Obama Thinks Solar Power Will Boost Kenya; Kenyans Aren't So Sure
When Jackline Mumbua decided to go solar, she knew the cost would be steep. The 35-year-old housewife in Machakos, Kenya, can barely cover the expenses of raising three school-age children on the little money her husband earns driving a motorcycle taxi. They have no savings. It took her family nearly two years to pay, in monthly installments, the $55 for a small rooftop solar panel.
When it finally arrived last September, they hooked it up to four lightbulbs — one in each room, and a fourth as a security light over the front door. Her 8-year-old daughter was so excited that she ran and gathered all the neighbors. They sang and danced in the illuminated front yard. Mumbua felt overjoyed. Now she wouldn't have to worry about whether she had enough money for paraffin candles to avoid eating in darkness. Now she could think about taking a job during the day and saving her chores for night. Now they had a security light. Now her kids could finish their homework.
That's where the solar Africa story usually ends. It's the kind of optimistic story that President Obama will tell when he visits Kenya on Friday. He'll be promoting his signature Power Africa initiative, and within that, a program called "Beyond the Grid," which leverages a billion dollars in private investment to market renewable energy products — and low-cost financing to pay for it — to rural Africans.
But Jackline Mumbua's story didn't end there. The next day, after the lights went on, she woke up to all the things she could not do with her meager wattage. She can't power a refrigerator. She can't install a pump to run water. And yet the solution to all these needs is hanging 30 steps away over her front walkway, shadowing the acacia bushes. It's not fancy technology. In fact, it's something that has become invisible to most Americans.
But there's a big catch. Connecting to those lines would cost her $350, with no installment plan available.
There's a word for the millions of African families like Jackline's, a word coined by the research team of Ted Miguel, an economics professor at the University of California, Berkeley. Undergrid. "People talk about people being off the grid or on the grid," Miguel explains. "While the reality in many parts of Kenya, and increasingly in many other parts of sub-Saharan Africa, is that the majority of households are undergrid. They're within striking distance of the grid. They can see transformers. They could easily be connected if only there was a way to do so. But they're not connected."
Miguel says that solar panels for homes are less a solution to the power problem than a symptom of a larger problem: how to get millions of Kenyans on the national grid that already powers the country's rural schools and clinics and public buildings. It's not an environmental trade-off, he argues. It isn't like the grid is "dirty" and solar is "clean." Most of Kenya's grid is powered by clean sources like hydro, geothermal and wind. And because of economies of scale, the cost of electricity on the grid is exponentially cheaper. "No industrial country," Miguel writes, "has ever powered its economic growth with solar lanterns."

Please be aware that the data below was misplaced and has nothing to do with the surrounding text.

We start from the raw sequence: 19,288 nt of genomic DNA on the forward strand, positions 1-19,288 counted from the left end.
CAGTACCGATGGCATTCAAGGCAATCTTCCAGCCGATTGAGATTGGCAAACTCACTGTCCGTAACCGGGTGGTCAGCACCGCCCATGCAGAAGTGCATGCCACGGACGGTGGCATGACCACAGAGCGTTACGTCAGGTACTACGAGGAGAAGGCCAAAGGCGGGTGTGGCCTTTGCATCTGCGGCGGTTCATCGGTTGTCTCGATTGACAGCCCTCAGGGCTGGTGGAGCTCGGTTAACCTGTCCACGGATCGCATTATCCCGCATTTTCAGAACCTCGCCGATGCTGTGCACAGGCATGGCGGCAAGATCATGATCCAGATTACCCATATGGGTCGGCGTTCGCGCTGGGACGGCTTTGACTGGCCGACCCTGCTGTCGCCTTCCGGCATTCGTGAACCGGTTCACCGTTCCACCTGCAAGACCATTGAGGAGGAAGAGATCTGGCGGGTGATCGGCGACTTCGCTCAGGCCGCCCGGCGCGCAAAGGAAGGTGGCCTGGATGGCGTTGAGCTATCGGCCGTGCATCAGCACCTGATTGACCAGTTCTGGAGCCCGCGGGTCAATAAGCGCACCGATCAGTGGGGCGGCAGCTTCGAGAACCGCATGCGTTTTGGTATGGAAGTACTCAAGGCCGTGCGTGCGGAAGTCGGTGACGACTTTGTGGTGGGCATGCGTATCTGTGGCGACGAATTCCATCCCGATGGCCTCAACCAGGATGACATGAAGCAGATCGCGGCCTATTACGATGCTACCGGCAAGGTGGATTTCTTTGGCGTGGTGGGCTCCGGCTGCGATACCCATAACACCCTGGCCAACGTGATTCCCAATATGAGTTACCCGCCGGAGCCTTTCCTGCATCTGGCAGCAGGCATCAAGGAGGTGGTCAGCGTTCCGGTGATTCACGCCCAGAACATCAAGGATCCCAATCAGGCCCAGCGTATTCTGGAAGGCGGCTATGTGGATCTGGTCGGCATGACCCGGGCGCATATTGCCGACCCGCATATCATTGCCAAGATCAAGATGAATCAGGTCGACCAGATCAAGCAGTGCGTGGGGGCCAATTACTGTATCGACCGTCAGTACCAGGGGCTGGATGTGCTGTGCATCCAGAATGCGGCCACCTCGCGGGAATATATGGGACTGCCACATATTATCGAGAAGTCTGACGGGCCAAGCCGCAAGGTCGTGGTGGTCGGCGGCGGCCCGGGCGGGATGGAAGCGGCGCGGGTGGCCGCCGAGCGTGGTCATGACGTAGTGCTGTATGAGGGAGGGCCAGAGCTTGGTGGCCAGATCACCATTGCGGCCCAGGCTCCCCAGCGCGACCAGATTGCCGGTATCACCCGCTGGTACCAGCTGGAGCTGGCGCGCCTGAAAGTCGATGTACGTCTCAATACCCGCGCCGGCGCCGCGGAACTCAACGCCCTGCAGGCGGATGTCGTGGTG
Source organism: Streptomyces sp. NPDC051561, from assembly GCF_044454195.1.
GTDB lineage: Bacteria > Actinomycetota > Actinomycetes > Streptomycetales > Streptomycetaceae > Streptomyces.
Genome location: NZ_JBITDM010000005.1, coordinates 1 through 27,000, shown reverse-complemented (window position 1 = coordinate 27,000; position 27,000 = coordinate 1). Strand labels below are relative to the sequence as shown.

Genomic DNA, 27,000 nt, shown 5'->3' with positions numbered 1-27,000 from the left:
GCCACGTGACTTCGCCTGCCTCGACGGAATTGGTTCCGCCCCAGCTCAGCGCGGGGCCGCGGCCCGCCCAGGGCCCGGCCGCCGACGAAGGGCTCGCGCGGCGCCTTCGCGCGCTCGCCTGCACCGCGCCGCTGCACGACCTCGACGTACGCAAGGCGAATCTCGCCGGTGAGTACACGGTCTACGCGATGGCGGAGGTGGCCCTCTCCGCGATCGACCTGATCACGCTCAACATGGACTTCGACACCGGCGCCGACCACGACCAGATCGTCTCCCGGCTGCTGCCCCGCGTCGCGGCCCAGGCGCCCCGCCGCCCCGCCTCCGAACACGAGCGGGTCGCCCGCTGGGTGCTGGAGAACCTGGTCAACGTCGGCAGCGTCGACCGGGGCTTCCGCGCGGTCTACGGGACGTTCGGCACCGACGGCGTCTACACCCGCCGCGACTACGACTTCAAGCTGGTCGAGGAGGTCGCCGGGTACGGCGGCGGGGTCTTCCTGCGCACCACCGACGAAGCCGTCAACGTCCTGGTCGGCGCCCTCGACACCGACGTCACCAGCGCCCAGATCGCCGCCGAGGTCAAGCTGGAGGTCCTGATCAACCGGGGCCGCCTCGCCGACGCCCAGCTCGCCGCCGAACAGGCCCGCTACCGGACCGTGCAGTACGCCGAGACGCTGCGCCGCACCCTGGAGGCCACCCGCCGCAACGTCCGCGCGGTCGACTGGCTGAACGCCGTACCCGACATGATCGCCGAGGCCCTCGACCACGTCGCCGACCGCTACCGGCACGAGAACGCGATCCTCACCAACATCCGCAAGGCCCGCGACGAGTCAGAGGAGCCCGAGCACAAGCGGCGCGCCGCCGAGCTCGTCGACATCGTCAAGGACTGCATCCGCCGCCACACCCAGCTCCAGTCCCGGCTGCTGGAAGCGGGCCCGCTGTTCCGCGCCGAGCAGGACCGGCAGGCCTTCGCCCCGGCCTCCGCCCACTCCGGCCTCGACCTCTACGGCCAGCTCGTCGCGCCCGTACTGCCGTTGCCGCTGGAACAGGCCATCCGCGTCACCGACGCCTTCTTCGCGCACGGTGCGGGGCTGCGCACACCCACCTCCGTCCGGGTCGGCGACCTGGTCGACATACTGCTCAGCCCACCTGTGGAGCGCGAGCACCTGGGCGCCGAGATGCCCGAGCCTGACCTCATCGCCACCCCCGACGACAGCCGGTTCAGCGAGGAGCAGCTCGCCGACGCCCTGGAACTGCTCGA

Miguel faults President Obama's Power Africa initiative for putting so much emphasis on mass electricity generation, and on technological off-grid solutions like home solar, and so little emphasis on helping Africans access the existing national grid. If you look at Africa's economic trajectory, he says, and say that Africa is going to continue developing and enter the ranks of middle income countries, "then you need access to electricity and to the grid. And a weakly powered home solar system or solar lantern isn't going to get you there."
The question that Miguel is researching now involves how African villagers will make use of that level of electricity when they get it. It's a similar debate that America had in the 1930s around the high cost of electrifying its rural parts. That question is this: Is it worth it to a country to provide electricity to all its citizens — not just city dwellers and civic institutions?
It was that question that brought me to a little dry goods store about a mile from Jackline Mumbua's house, and its proprietor, 22-year-old Joel Kitele.
Kitele's story is certainly not typical, but it shows how things could someday change. His shop happens to be within a pilot project of the Kenyan government, financed in part by the World Bank, that will subsidize the connection fee of houses and businesses in selected areas. So what has Joel Kitele done in the two months since the power came on?
First, he and his siblings bought a welding machine to repair farm equipment. Then they started building metal chairs and tables they hope to sell to hotels. They're building kiosks in the hopes of renting them out to would-be entrepreneurs. And they're installing running water with a pump they built from scrap metal to irrigate a tree nursery they envision.
On Friday, Kitele will mark a milestone: He'll take his first shower in an outdoor stall that he and his brother built themselves. Then, he says, he'll feel urban. "At least we can say that we are part of Kenya," he says, smiling.
Getting connected to the grid also makes people feel connected to the country. That's a psychological benefit that Miguel's research team has found in conducting energy surveys with hundreds of Kenyans.
Solar panels, on the other hand, offer no such psychological boost. Kitele, as it turned out, had bought a panel. It now sits unused and unplugged on his roof. He's looking for a buyer. A buyer who might live 30 feet, but a world away, from power.
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